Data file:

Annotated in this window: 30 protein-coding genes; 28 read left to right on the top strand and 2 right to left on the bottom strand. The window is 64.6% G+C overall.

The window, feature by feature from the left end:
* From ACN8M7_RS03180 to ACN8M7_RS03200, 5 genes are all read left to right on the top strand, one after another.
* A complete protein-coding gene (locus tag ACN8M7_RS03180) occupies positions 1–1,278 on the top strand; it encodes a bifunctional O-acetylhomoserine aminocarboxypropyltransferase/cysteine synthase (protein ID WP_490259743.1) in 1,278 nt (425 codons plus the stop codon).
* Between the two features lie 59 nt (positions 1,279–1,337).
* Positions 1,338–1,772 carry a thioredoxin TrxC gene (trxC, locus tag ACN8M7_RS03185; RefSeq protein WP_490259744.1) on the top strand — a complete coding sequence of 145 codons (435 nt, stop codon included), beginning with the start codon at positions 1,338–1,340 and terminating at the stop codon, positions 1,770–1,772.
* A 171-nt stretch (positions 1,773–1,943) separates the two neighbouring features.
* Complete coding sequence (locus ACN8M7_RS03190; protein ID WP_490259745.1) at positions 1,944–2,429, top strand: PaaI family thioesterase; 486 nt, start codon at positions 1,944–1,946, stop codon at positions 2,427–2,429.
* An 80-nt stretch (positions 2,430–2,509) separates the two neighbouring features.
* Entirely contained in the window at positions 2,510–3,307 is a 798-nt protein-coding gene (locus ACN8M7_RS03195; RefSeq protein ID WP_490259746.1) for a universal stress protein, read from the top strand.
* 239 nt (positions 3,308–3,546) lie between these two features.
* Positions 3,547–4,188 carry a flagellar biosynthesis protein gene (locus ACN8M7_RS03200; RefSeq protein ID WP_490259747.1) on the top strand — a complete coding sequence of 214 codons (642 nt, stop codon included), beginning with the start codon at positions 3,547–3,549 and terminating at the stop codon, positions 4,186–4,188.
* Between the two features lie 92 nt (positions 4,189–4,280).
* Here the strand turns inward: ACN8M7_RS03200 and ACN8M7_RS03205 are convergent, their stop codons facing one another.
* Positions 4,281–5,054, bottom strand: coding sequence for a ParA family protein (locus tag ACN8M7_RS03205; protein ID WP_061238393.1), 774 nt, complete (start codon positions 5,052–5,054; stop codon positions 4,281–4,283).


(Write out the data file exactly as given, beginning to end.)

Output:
Annotated in this window: 30 protein-coding genes; 28 read left to right on the top strand and 2 right to left on the bottom strand. The window is 64.6% G+C overall.

The window, feature by feature from the left end:
* From ACN8M7_RS03180 to ACN8M7_RS03200, 5 genes are all read left to right on the top strand, one after another.
* A complete protein-coding gene (locus tag ACN8M7_RS03180) occupies positions 1–1,278 on the top strand; it encodes a bifunctional O-acetylhomoserine aminocarboxypropyltransferase/cysteine synthase (protein ID WP_490259743.1) in 1,278 nt (425 codons plus the stop codon).
* Between the two features lie 59 nt (positions 1,279–1,337).
* Positions 1,338–1,772 carry a thioredoxin TrxC gene (trxC, locus tag ACN8M7_RS03185; RefSeq protein WP_490259744.1) on the top strand — a complete coding sequence of 145 codons (435 nt, stop codon included), beginning with the start codon at positions 1,338–1,340 and terminating at the stop codon, positions 1,770–1,772.
* A 171-nt stretch (positions 1,773–1,943) separates the two neighbouring features.
* Complete coding sequence (locus ACN8M7_RS03190; protein ID WP_490259745.1) at positions 1,944–2,429, top strand: PaaI family thioesterase; 486 nt, start codon at positions 1,944–1,946, stop codon at positions 2,427–2,429.
* An 80-nt stretch (positions 2,430–2,509) separates the two neighbouring features.
* Entirely contained in the window at positions 2,510–3,307 is a 798-nt protein-coding gene (locus ACN8M7_RS03195; RefSeq protein ID WP_490259746.1) for a universal stress protein, read from the top strand.
* 239 nt (positions 3,308–3,546) lie between these two features.
* Positions 3,547–4,188 carry a flagellar biosynthesis protein gene (locus ACN8M7_RS03200; RefSeq protein ID WP_490259747.1) on the top strand — a complete coding sequence of 214 codons (642 nt, stop codon included), beginning with the start codon at positions 3,547–3,549 and terminating at the stop codon, positions 4,186–4,188.
* Between the two features lie 92 nt (positions 4,189–4,280).
* Here the strand turns inward: ACN8M7_RS03200 and ACN8M7_RS03205 are convergent, their stop codons facing one another.
* Positions 4,281–5,054, bottom strand: coding sequence for a ParA family protein (locus tag ACN8M7_RS03205; protein ID WP_061238393.1), 774 nt, complete (start codon positions 5,052–5,054; stop codon positions 4,281–4,283).